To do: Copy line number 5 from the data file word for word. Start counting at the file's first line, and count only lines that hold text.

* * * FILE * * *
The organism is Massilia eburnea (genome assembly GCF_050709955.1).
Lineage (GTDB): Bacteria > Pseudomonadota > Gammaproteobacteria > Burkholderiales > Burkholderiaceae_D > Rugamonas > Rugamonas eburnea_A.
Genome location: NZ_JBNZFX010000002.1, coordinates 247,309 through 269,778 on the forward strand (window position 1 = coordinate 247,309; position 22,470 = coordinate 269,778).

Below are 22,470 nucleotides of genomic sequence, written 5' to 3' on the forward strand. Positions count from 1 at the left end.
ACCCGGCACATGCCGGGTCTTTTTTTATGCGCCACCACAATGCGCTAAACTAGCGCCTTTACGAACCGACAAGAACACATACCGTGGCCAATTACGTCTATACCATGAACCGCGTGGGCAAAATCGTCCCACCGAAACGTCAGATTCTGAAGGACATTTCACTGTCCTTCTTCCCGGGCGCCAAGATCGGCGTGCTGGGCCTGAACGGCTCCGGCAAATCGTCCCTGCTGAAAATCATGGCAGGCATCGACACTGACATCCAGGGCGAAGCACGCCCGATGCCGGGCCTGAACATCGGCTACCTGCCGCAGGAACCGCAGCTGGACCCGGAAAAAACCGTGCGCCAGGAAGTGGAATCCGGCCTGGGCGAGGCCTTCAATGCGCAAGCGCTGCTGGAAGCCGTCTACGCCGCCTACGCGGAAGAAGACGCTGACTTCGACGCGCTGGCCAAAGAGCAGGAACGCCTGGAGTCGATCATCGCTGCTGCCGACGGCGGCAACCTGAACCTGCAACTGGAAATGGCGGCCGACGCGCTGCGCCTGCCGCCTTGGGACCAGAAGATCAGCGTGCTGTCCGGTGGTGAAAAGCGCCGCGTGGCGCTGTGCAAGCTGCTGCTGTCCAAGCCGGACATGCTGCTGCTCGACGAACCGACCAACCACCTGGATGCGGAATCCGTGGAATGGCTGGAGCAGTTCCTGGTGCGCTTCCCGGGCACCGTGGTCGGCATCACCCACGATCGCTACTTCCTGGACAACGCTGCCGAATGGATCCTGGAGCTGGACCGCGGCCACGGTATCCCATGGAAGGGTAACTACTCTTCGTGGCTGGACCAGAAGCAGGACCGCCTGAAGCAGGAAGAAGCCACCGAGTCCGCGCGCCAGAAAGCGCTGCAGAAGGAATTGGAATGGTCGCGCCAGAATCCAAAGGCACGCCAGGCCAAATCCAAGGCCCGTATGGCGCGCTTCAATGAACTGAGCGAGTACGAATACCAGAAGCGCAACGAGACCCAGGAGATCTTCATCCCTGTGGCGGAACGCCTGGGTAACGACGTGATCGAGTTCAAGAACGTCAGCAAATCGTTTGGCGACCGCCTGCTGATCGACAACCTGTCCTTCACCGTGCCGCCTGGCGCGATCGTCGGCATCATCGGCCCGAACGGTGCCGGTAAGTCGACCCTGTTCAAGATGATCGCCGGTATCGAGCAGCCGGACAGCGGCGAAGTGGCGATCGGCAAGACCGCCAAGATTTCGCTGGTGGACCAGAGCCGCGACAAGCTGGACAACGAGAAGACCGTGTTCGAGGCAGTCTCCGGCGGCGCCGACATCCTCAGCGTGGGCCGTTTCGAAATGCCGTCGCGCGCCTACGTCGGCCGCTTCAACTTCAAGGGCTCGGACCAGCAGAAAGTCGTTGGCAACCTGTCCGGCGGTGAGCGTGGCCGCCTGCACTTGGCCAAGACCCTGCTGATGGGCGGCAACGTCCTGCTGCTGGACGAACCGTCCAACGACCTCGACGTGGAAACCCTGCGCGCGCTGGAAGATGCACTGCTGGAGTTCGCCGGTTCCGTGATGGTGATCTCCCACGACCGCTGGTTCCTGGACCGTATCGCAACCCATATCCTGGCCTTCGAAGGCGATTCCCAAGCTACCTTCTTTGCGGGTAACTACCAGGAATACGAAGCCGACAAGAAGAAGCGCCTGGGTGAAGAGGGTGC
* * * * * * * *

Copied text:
ACCCGGCACATGCCGGGTCTTTTTTTATGCGCCACCACAATGCGCTAAACTAGCGCCTTTACGAACCGACAAGAACACATACCGTGGCCAATTACGTCTATACCATGAACCGCGTGGGCAAAATCGTCCCACCGAAACGTCAGATTCTGAAGGACATTTCACTGTCCTTCTTCCCGGGCGCCAAGATCGGCGTGCTGGGCCTGAACGGCTCCGGCAAATCGTCCCTGCTGAAAATCATGGCAGGCATCGACACTGACATCCAGGGCGAAGCACGCCCGATGCCGGGCCTGAACATCGGCTACCTGCCGCAGGAACCGCAGCTGGACCCGGAAAAAACCGTGCGCCAGGAAGTGGAATCCGGCCTGGGCGAGGCCTTCAATGCGCAAGCGCTGCTGGAAGCCGTCTACGCCGCCTACGCGGAAGAAGACGCTGACTTCGACGCGCTGGCCAAAGAGCAGGAACGCCTGGAGTCGATCATCGCTGCTGCCGACGGCGGCAACCTGAACCTGCAACTGGAAATGGCGGCCGACGCGCTGCGCCTGCCGCCTTGGGACCAGAAGATCAGCGTGCTGTCCGGTGGTGAAAAGCGCCGCGTGGCGCTGTGCAAGCTGCTGCTGTCCAAGCCGGACATGCTGCTGCTCGACGAACCGACCAACCACCTGGATGCGGAATCCGTGGAATGGCTGGAGCAGTTCCTGGTGCGCTTCCCGGGCACCGTGGTCGGCATCACCCACGATCGCTACTTCCTGGACAACGCTGCCGAATGGATCCTGGAGCTGGACCGCGGCCACGGTATCCCATGGAAGGGTAACTACTCTTCGTGGCTGGACCAGAAGCAGGACCGCCTGAAGCAGGAAGAAGCCACCGAGTCCGCGCGCCAGAAAGCGCTGCAGAAGGAATTGGAATGGTCGCGCCAGAATCCAAAGGCACGCCAGGCCAAATCCAAGGCCCGTATGGCGCGCTTCAATGAACTGAGCGAGTACGAATACCAGAAGCGCAACGAGACCCAGGAGATCTTCATCCCTGTGGCGGAACGCCTGGGTAACGACGTGATCGAGTTCAAGAACGTCAGCAAATCGTTTGGCGACCGCCTGCTGATCGACAACCTGTCCTTCACCGTGCCGCCTGGCGCGATCGTCGGCATCATCGGCCCGAACGGTGCCGGTAAGTCGACCCTGTTCAAGATGATCGCCGGTATCGAGCAGCCGGACAGCGGCGAAGTGGCGATCGGCAAGACCGCCAAGATTTCGCTGGTGGACCAGAGCCGCGACAAGCTGGACAACGAGAAGACCGTGTTCGAGGCAGTCTCCGGCGGCGCCGACATCCTCAGCGTGGGCCGTTTCGAAATGCCGTCGCGCGCCTACGTCGGCCGCTTCAACTTCAAGGGCTCGGACCAGCAGAAAGTCGTTGGCAACCTGTCCGGCGGTGAGCGTGGCCGCCTGCACTTGGCCAAGACCCTGCTGATGGGCGGCAACGTCCTGCTGCTGGACGAACCGTCCAACGACCTCGACGTGGAAACCCTGCGCGCGCTGGAAGATGCACTGCTGGAGTTCGCCGGTTCCGTGATGGTGATCTCCCACGACCGCTGGTTCCTGGACCGTATCGCAACCCATATCCTGGCCTTCGAAGGCGATTCCCAAGCTACCTTCTTTGCGGGTAACTACCAGGAATACGAAGCCGACAAGAAGAAGCGCCTGGGTGAAGAGGGTGC